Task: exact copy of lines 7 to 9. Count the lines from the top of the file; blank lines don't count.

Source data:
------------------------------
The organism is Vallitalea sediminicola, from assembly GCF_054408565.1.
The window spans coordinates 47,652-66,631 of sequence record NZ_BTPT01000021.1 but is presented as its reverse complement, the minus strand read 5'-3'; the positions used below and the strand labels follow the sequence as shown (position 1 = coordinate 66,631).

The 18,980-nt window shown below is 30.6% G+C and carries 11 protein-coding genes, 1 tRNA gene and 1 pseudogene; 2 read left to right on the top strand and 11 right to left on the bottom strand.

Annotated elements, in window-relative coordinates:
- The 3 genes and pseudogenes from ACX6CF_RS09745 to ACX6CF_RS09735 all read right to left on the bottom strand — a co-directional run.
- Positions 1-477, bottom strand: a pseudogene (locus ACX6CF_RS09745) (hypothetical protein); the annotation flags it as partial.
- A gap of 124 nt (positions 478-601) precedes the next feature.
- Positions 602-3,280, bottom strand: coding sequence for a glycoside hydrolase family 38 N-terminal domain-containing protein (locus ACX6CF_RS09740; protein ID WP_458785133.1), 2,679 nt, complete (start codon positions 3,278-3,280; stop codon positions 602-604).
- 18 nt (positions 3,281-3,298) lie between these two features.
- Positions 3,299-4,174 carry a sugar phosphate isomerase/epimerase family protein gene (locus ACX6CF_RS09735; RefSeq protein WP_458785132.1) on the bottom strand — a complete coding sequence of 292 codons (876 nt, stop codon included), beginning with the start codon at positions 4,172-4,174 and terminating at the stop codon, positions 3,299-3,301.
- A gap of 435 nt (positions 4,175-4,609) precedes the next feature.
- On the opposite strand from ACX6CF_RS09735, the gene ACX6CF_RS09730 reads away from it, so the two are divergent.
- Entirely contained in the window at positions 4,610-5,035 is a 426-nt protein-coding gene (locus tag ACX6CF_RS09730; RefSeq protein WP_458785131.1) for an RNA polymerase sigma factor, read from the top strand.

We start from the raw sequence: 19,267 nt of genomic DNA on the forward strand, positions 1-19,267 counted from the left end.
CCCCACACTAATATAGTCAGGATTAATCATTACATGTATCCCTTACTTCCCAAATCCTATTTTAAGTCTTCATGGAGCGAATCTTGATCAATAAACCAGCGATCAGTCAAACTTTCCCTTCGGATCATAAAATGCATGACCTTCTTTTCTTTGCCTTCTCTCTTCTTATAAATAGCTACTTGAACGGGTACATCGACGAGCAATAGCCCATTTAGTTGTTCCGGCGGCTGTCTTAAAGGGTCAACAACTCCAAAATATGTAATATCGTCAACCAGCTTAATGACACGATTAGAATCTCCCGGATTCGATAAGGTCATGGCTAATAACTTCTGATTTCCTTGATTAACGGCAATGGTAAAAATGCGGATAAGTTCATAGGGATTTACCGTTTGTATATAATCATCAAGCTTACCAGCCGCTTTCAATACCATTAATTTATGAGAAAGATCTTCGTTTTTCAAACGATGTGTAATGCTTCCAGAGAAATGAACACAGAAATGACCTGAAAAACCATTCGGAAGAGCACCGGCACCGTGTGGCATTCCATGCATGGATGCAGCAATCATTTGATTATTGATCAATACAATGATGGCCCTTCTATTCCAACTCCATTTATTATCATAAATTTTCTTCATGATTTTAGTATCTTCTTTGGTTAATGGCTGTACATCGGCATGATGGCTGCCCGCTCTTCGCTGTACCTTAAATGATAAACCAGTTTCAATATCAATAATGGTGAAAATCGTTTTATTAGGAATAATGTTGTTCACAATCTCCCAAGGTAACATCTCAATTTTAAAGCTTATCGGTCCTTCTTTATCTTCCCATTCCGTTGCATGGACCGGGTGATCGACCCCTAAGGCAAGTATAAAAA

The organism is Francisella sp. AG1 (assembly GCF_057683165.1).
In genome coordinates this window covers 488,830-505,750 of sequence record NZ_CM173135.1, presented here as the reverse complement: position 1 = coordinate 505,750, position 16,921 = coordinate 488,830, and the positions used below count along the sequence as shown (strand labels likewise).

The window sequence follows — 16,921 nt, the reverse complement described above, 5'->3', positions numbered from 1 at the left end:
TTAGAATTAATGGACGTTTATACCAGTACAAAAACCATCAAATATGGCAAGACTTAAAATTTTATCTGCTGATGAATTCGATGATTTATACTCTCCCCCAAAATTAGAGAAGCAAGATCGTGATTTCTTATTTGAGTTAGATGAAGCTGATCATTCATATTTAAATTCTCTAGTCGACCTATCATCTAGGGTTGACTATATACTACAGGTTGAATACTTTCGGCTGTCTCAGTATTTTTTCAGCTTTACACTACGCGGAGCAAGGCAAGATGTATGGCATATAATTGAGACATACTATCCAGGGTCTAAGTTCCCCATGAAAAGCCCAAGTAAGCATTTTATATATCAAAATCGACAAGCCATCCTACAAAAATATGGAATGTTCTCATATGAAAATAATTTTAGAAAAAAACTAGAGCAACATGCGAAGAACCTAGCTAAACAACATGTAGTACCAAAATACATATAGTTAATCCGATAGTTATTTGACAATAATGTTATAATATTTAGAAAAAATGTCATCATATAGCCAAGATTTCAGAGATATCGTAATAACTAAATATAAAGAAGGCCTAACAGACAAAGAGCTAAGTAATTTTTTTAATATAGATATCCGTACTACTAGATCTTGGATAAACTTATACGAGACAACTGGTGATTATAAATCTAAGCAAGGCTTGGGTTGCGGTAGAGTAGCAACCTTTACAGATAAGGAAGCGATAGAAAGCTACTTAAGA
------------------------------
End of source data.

- A gap of 124 nt (positions 478-601) precedes the next feature.
- Positions 602-3,280, bottom strand: coding sequence for a glycoside hydrolase family 38 N-terminal domain-containing protein (locus ACX6CF_RS09740; protein ID WP_458785133.1), 2,679 nt, complete (start codon positions 3,278-3,280; stop codon positions 602-604).
- 18 nt (positions 3,281-3,298) lie between these two features.